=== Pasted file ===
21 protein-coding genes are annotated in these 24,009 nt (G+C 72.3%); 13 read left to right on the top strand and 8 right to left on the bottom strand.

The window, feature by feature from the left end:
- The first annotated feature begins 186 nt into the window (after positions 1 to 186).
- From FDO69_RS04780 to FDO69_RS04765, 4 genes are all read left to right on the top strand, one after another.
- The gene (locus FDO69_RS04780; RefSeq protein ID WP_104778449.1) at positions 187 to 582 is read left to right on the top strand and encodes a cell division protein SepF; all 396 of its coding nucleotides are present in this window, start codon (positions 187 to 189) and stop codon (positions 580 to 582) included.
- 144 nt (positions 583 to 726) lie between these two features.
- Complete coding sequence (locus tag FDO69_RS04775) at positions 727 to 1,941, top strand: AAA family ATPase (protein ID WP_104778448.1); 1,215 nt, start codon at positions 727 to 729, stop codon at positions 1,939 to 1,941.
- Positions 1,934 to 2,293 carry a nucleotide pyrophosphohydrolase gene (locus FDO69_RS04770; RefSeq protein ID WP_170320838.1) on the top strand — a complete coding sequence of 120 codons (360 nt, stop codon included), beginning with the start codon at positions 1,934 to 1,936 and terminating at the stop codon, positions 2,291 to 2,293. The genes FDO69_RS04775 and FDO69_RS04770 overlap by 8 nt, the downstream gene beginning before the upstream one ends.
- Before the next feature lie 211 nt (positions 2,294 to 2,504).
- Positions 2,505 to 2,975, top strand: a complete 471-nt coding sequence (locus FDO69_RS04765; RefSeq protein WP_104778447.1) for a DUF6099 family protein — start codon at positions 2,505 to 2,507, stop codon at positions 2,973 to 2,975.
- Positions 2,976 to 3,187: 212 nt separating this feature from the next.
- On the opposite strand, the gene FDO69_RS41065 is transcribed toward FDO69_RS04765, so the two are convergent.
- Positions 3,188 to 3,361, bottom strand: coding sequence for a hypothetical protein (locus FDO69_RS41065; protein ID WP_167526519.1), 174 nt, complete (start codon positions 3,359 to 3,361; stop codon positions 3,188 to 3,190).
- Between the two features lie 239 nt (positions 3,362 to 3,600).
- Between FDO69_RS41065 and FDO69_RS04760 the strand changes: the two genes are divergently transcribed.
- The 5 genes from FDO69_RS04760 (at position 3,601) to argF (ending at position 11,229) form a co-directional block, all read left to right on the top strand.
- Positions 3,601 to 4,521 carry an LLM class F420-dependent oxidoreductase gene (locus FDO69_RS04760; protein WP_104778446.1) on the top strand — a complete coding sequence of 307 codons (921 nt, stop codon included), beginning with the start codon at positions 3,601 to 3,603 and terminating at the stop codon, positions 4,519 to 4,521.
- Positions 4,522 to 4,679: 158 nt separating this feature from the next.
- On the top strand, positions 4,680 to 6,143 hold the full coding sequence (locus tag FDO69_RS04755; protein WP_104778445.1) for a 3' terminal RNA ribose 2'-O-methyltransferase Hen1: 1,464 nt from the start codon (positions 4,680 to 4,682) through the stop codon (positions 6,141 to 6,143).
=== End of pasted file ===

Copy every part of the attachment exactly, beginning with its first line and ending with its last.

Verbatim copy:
21 protein-coding genes are annotated in these 24,009 nt (G+C 72.3%); 13 read left to right on the top strand and 8 right to left on the bottom strand.

The window, feature by feature from the left end:
- The first annotated feature begins 186 nt into the window (after positions 1 to 186).
- From FDO69_RS04780 to FDO69_RS04765, 4 genes are all read left to right on the top strand, one after another.
- The gene (locus FDO69_RS04780; RefSeq protein ID WP_104778449.1) at positions 187 to 582 is read left to right on the top strand and encodes a cell division protein SepF; all 396 of its coding nucleotides are present in this window, start codon (positions 187 to 189) and stop codon (positions 580 to 582) included.
- 144 nt (positions 583 to 726) lie between these two features.
- Complete coding sequence (locus tag FDO69_RS04775) at positions 727 to 1,941, top strand: AAA family ATPase (protein ID WP_104778448.1); 1,215 nt, start codon at positions 727 to 729, stop codon at positions 1,939 to 1,941.
- Positions 1,934 to 2,293 carry a nucleotide pyrophosphohydrolase gene (locus FDO69_RS04770; RefSeq protein ID WP_170320838.1) on the top strand — a complete coding sequence of 120 codons (360 nt, stop codon included), beginning with the start codon at positions 1,934 to 1,936 and terminating at the stop codon, positions 2,291 to 2,293. The genes FDO69_RS04775 and FDO69_RS04770 overlap by 8 nt, the downstream gene beginning before the upstream one ends.
- Before the next feature lie 211 nt (positions 2,294 to 2,504).
- Positions 2,505 to 2,975, top strand: a complete 471-nt coding sequence (locus FDO69_RS04765; RefSeq protein WP_104778447.1) for a DUF6099 family protein — start codon at positions 2,505 to 2,507, stop codon at positions 2,973 to 2,975.
- Positions 2,976 to 3,187: 212 nt separating this feature from the next.
- On the opposite strand, the gene FDO69_RS41065 is transcribed toward FDO69_RS04765, so the two are convergent.
- Positions 3,188 to 3,361, bottom strand: coding sequence for a hypothetical protein (locus FDO69_RS41065; protein ID WP_167526519.1), 174 nt, complete (start codon positions 3,359 to 3,361; stop codon positions 3,188 to 3,190).
- Between the two features lie 239 nt (positions 3,362 to 3,600).
- Between FDO69_RS41065 and FDO69_RS04760 the strand changes: the two genes are divergently transcribed.
- The 5 genes from FDO69_RS04760 (at position 3,601) to argF (ending at position 11,229) form a co-directional block, all read left to right on the top strand.
- Positions 3,601 to 4,521 carry an LLM class F420-dependent oxidoreductase gene (locus FDO69_RS04760; protein WP_104778446.1) on the top strand — a complete coding sequence of 307 codons (921 nt, stop codon included), beginning with the start codon at positions 3,601 to 3,603 and terminating at the stop codon, positions 4,519 to 4,521.
- Positions 4,522 to 4,679: 158 nt separating this feature from the next.
- On the top strand, positions 4,680 to 6,143 hold the full coding sequence (locus tag FDO69_RS04755; protein WP_104778445.1) for a 3' terminal RNA ribose 2'-O-methyltransferase Hen1: 1,464 nt from the start codon (positions 4,680 to 4,682) through the stop codon (positions 6,141 to 6,143).